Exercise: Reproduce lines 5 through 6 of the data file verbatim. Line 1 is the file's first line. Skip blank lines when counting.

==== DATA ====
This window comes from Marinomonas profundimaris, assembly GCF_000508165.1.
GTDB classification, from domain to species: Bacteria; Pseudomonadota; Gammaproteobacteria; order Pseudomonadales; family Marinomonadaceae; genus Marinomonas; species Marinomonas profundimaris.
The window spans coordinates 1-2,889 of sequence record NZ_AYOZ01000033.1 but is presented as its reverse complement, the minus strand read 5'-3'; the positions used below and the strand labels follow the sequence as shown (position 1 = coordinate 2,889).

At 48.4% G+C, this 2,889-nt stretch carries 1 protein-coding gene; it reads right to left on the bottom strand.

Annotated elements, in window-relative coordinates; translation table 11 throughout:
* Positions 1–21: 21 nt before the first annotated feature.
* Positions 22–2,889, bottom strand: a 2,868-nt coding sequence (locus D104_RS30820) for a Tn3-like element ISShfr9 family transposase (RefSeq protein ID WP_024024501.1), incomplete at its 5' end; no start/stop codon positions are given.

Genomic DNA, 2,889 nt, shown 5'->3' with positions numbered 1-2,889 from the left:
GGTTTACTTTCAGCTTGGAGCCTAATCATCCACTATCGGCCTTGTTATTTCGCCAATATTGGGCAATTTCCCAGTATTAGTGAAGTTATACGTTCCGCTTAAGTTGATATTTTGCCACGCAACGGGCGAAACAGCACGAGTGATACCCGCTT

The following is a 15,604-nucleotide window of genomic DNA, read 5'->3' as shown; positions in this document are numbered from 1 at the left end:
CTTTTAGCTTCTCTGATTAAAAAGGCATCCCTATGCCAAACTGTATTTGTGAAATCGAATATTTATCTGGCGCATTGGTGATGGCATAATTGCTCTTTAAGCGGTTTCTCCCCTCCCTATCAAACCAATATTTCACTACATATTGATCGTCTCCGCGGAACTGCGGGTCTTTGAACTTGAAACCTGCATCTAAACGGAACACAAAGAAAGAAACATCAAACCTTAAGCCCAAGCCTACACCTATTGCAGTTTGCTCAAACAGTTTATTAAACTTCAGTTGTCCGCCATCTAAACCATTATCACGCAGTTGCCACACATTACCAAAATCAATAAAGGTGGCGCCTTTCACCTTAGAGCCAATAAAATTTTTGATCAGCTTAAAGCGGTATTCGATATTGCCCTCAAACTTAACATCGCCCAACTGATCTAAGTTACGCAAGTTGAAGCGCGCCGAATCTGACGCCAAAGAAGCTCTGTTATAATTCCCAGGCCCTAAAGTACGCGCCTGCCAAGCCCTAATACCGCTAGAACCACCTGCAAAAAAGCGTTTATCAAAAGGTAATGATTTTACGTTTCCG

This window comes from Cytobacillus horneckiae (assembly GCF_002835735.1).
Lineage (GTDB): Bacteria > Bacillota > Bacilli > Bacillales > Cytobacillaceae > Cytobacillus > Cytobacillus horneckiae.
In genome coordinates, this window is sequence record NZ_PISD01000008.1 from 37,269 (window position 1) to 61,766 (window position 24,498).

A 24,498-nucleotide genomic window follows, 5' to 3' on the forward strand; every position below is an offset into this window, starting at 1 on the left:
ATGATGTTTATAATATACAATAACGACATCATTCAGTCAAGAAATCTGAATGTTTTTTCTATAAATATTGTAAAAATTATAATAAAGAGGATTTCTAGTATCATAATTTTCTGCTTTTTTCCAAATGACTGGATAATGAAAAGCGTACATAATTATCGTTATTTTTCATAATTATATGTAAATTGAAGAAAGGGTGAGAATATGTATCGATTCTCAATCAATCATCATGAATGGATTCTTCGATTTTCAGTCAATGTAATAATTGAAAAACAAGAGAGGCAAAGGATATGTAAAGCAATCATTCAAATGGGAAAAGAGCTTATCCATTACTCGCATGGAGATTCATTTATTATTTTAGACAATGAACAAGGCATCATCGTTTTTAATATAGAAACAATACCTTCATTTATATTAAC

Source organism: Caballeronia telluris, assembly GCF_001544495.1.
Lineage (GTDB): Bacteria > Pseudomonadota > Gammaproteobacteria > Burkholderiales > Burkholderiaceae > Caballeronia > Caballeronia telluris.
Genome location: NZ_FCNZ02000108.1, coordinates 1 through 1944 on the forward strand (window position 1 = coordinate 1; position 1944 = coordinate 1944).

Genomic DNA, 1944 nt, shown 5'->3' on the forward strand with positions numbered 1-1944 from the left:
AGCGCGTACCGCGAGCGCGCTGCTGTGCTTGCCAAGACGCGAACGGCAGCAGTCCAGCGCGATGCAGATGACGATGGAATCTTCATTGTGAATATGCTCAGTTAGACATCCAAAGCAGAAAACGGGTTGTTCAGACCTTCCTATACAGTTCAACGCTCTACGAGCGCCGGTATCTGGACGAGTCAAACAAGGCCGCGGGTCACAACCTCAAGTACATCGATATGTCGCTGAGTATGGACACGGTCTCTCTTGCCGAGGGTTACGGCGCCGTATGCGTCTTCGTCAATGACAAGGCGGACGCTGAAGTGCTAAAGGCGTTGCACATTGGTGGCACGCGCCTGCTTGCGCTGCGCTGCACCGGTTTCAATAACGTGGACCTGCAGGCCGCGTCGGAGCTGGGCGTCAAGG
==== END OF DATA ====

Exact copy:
Annotated elements, in window-relative coordinates; translation table 11 throughout:
* Positions 1–21: 21 nt before the first annotated feature.